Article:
Please use this identifier to cite or link to this item: https://repositorio.inpa.gov.br/handle/1/16257
Title: Complete mtDNA genomes of Anopheles darlingi and an approach to anopheline divergence time
Authors: Moreno, Marta
Marinotti, Osvaldo
Krzywinski, Jaroslaw
Tadei, Wanderli Pedro
James, Anthony Amade A.
Acheé, Nicole L.
Conn, Jan E.
Keywords: Dna, Mitochondrial
Animals
Anopheles
Bayes Theorem
Belize
Brasil
Classification
Comparative Study
Dna Base Composition
Dna Sequence
Female
Gene
Genetics
Genotype
Genome, Mitochondrial
Monte Carlo Method
Phylogeny
Polymerase Chain Reaction
Probability
Polymorphism, Restriction Fragment Length
Species Difference
Species Differentiation
Time
Animal
Anopheles
Base Composition
Bayes Theorem
Belize
Brasil
Dna, Mitochondrial
Female
Genes, Insect
Genetic Speciation
Genome, Mitochondrial
Genotype
Markov Chains
Monte Carlo Method
Phylogeny
Polymerase Chain Reaction
Polymorphism, Restriction Fragment Length
Sequence Analysis, Dna
Species Specificity
Time Factors
Issue Date: 2010
metadata.dc.publisher.journal: Malaria Journal
metadata.dc.relation.ispartof: Volume 9, Número 1
Abstract: Background: The complete sequences of the mitochondrial genomes (mtDNA) of members of the northern and southern genotypes of Anopheles (Nyssorhynchus) darlingi were used for comparative studies to estimate the time to the most recent common ancestor for modern anophelines, to evaluate differentiation within this taxon, and to seek evidence of incipient speciation. Methods. The mtDNAs were sequenced from mosquitoes from Belize and Brazil and comparative analyses of structure and base composition, among others, were performed. A maximum likelihood approach linked with phylogenetic information was employed to detect evidence of selection and a Bayesian approach was used to date the split between the subgenus Nyssorhynchus and other Anopheles subgenera. Results: The comparison of mtDNA sequences within the Anopheles darlingi taxon does not provide sufficient resolution to establish different units of speciation within the species. In addition, no evidence of positive selection in any protein-coding gene of the mtDNA was detected, and purifying selection likely is the basis for this lack of diversity. Bayesian analysis supports the conclusion that the most recent ancestor of Nyssorhynchus and Anopheles+Cellia was extant ∼94 million years ago. Conclusion: Analyses of mtDNA genomes of Anopheles darlingi do not provide support for speciation in the taxon. The dates estimated for divergence among the anopheline groups tested is in agreement with the geological split of western Gondwana (95 mya), and provides additional support for explaining the absence of Cellia in the New World, and Nyssorhynchus in the Afro-Eurasian continents. © 2010 Moreno et al; licensee BioMed Central Ltd.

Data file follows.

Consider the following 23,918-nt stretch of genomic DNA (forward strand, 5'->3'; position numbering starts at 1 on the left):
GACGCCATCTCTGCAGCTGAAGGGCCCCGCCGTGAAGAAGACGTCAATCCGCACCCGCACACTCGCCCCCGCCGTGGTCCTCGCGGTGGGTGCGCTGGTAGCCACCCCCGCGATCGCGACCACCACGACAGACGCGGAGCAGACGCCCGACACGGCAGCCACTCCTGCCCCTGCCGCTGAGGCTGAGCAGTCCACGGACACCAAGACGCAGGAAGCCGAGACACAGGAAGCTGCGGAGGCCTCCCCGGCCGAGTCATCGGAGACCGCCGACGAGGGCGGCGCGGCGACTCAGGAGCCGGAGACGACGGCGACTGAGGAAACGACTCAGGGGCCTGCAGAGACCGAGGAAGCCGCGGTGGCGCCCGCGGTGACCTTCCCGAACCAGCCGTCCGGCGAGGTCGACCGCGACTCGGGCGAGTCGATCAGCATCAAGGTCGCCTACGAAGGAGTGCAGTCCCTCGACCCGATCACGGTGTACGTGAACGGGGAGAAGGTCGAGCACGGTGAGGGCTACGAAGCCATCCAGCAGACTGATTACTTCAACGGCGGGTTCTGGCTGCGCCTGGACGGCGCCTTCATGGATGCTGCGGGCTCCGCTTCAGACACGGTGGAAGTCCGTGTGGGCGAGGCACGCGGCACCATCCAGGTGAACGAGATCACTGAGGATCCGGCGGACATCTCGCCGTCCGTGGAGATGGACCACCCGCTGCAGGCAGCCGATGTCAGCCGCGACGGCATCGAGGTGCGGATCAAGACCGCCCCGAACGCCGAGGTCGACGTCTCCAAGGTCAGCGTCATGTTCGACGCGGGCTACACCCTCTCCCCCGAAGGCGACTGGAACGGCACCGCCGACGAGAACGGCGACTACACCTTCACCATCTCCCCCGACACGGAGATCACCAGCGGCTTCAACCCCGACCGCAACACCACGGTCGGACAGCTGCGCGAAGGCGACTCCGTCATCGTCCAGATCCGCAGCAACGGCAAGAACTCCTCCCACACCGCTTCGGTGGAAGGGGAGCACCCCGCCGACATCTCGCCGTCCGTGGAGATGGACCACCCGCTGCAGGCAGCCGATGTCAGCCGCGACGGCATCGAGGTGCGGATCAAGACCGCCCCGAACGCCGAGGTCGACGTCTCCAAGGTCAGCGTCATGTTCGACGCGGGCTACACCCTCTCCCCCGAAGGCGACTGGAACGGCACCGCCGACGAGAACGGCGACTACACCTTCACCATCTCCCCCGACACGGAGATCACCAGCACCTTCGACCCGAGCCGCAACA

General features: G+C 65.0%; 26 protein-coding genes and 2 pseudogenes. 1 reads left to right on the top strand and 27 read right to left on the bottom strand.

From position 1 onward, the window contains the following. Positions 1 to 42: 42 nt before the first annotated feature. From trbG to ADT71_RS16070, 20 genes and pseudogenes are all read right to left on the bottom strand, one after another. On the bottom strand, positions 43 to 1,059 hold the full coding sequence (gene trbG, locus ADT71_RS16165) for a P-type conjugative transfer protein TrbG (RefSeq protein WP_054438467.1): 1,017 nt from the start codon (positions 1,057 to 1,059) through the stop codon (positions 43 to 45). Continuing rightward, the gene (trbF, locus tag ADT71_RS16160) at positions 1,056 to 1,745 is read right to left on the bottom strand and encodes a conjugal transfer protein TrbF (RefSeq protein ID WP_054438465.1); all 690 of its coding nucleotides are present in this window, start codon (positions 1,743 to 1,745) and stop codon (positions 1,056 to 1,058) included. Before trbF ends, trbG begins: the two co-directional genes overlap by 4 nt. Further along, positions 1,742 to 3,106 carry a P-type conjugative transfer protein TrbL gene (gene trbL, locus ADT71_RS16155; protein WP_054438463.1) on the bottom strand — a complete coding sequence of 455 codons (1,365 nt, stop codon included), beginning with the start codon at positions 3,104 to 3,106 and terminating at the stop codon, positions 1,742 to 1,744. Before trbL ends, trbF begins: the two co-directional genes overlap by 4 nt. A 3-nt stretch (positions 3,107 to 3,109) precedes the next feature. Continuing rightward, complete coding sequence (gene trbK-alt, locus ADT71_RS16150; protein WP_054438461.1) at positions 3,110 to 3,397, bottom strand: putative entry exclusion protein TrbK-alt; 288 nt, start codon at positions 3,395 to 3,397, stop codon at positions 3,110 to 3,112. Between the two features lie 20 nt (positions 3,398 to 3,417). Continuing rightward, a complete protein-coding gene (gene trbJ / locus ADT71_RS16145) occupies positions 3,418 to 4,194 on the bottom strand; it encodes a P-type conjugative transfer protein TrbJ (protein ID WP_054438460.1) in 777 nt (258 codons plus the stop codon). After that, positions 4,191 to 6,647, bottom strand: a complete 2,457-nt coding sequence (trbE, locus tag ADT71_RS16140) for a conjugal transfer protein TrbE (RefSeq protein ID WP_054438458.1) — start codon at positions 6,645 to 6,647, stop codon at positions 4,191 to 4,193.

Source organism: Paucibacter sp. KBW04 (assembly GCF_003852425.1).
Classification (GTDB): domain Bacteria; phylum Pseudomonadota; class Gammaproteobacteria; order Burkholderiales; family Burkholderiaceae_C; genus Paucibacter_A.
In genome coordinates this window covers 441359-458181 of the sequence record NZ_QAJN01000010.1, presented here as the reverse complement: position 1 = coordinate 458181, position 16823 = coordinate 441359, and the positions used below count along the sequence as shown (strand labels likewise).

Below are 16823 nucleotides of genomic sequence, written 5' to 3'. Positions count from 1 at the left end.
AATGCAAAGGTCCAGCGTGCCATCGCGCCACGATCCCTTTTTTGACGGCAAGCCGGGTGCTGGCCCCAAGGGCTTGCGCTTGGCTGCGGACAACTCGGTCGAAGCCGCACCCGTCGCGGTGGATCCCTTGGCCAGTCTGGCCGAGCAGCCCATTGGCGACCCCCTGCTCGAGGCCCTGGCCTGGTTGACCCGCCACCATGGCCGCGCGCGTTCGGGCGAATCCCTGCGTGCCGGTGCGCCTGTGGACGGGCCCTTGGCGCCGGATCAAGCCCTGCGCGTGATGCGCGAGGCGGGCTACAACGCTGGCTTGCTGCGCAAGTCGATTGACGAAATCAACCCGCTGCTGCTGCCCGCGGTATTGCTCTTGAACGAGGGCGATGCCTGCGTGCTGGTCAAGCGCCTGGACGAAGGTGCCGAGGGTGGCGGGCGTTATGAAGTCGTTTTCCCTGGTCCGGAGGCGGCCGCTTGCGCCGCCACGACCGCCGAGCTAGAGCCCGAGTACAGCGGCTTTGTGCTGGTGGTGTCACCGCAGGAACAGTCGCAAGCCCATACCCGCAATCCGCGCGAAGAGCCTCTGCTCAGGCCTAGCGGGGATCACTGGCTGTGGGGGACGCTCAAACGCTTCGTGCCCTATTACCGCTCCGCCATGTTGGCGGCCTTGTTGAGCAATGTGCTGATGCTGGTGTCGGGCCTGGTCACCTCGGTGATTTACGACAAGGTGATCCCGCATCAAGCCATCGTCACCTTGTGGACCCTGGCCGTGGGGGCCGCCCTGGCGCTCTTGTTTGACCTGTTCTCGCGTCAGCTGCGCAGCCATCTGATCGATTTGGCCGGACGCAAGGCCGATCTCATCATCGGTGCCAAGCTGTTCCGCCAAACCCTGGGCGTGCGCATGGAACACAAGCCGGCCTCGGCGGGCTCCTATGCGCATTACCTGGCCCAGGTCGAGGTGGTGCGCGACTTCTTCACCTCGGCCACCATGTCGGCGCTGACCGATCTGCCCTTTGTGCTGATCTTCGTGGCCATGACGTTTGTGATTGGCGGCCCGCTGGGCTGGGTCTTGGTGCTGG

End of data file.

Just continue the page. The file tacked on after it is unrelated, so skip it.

metadata.dc.identifier.doi: 10.1186/1475-2875-9-127
Appears in Collections:Artigos

Files in This Item:
File Description SizeFormat 
artigo-inpa.pdf2,17 MBAdobe PDFThumbnail
View/Open


This item is licensed under a Creative Commons License Creative Commons